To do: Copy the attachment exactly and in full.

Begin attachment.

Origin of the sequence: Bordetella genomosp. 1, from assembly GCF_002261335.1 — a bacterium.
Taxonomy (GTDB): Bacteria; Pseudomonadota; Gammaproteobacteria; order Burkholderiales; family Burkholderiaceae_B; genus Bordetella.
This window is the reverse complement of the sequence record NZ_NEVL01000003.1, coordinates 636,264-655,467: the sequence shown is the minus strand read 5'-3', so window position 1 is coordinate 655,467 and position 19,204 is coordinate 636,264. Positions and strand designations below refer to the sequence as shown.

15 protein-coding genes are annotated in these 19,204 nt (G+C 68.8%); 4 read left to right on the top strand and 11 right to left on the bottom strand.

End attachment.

Origin of the sequence: Bordetella genomosp. 1, from assembly GCF_002261335.1 — a bacterium.
Taxonomy (GTDB): Bacteria; Pseudomonadota; Gammaproteobacteria; order Burkholderiales; family Burkholderiaceae_B; genus Bordetella.
This window is the reverse complement of the sequence record NZ_NEVL01000003.1, coordinates 636,264-655,467: the sequence shown is the minus strand read 5'-3', so window position 1 is coordinate 655,467 and position 19,204 is coordinate 636,264. Positions and strand designations below refer to the sequence as shown.

15 protein-coding genes are annotated in these 19,204 nt (G+C 68.8%); 4 read left to right on the top strand and 11 right to left on the bottom strand.